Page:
Originally published Jan. 23, 2012
January is National Glaucoma Awareness Month, and an important time to spread the word about this sight-stealing disease, often called the “sneak thief of sight.” Ginny Jacobs, Senior Graphic Designer, Georgia Department of Public Health (DPH) shared with PHWEEK her experience as the mother of a young girl who has had to see a Glaucoma specialist since she was six months old. This is Ginny’s story.
My daughter, Rylie, is your typical 6 year old little girl. She loves to draw and paint, play dress up with her two younger sisters and ride her bike. What most people don’t know is that Rylie was born with an uncommon condition, bilateral infantile cataracts, affecting only one in 10,000 infants.
We are extremely fortunate that her cataracts were discovered during her newborn screening by her pediatrician, Dr. Julia Gaines. Rylie’s complete diagnosis and cataract removal surgery was performed at Egleston Children’s Hospital in Atlanta by her Pediatric Ophthalmologist at Emory Eye Center, Dr. Scott Lambert.
Rylie was fitted with contact lenses at a month old after her cataracts were removed. Her father and I had to quickly learn and adapt to placing and removing her lenses every morning and night. One morning when Rylie was about six months old I noticed her right eye was enlarged when I was putting her contacts in. Needless to say, I panicked. I called Dr. Lambert immediately. We quickly found out that Rylie had increased pressure in her right eye and were introduced to Dr. Allen Beck, Section of Glaucoma Director at the Emory Eye Center.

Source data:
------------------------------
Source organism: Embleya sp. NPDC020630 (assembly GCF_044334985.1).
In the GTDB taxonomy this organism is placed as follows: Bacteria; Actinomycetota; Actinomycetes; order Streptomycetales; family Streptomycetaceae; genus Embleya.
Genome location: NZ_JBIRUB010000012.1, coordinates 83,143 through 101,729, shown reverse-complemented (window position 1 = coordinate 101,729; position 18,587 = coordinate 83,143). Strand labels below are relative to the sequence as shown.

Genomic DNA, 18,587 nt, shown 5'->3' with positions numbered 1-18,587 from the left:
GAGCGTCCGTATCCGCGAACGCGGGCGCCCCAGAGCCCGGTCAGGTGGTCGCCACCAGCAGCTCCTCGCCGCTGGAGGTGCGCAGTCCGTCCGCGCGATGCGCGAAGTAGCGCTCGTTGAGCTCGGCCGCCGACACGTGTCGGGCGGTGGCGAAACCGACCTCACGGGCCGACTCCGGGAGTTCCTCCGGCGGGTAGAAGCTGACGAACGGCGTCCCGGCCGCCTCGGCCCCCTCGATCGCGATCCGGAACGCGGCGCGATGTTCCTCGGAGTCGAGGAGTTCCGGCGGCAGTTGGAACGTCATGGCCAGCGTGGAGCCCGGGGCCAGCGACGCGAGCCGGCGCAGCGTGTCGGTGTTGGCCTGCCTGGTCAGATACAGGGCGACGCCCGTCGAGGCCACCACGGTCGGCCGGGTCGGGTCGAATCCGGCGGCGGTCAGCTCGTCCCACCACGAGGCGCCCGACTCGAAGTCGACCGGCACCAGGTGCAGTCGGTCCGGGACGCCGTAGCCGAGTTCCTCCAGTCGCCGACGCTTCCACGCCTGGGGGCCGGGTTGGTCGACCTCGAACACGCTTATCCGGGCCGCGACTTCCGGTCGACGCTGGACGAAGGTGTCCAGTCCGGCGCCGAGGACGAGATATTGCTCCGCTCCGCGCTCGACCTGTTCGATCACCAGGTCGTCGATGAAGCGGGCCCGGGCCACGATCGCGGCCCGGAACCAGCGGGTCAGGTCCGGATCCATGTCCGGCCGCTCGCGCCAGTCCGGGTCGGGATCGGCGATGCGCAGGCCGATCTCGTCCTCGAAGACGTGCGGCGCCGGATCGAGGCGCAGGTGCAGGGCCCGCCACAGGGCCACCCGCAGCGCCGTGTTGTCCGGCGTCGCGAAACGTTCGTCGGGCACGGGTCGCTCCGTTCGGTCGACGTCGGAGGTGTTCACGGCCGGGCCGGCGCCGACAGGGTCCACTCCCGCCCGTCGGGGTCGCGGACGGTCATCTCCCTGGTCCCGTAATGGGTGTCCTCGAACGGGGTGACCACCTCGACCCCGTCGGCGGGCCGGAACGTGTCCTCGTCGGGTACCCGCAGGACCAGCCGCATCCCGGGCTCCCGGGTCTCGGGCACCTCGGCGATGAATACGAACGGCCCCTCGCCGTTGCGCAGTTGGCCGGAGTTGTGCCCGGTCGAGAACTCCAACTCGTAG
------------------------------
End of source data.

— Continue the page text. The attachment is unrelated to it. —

Dr. Beck explained to us that there is a prevalence of glaucoma associated with infantile cataract surgery. Glaucoma is a group of eye conditions resulting in optic nerve damage, which causes loss of vision. Abnormally high pressure inside the eye usually, but not always, causes this damage. Although the most common forms primarily affect the middle-aged and the elderly, glaucoma can affect people of all ages.
So far the research and studies haven’t solved the mystery of why there is such a high prevalence associated with infantile cataract surgery and glaucoma, but fortunately the pressures in Rylie’s eyes are managed with prescription eye drops.
When Rylie was younger she would see Dr. Lambert and Dr. Beck every three months to monitor her pressures and routine eye exams to keep up with her vision prescriptions and contact fittings. Now she sees them both every six months. Rylie will always have to be monitored closely to manage and hopefully prevent glaucoma.
Glaucoma is the leading cause of preventable blindness, affecting about 2.2 million Americans, and over 60 million people worldwide. Experts estimate that half of them don’t know they have it. The best way to protect your sight from glaucoma is to get a comprehensive eye examination. Then, if you have glaucoma, treatment can begin immediately.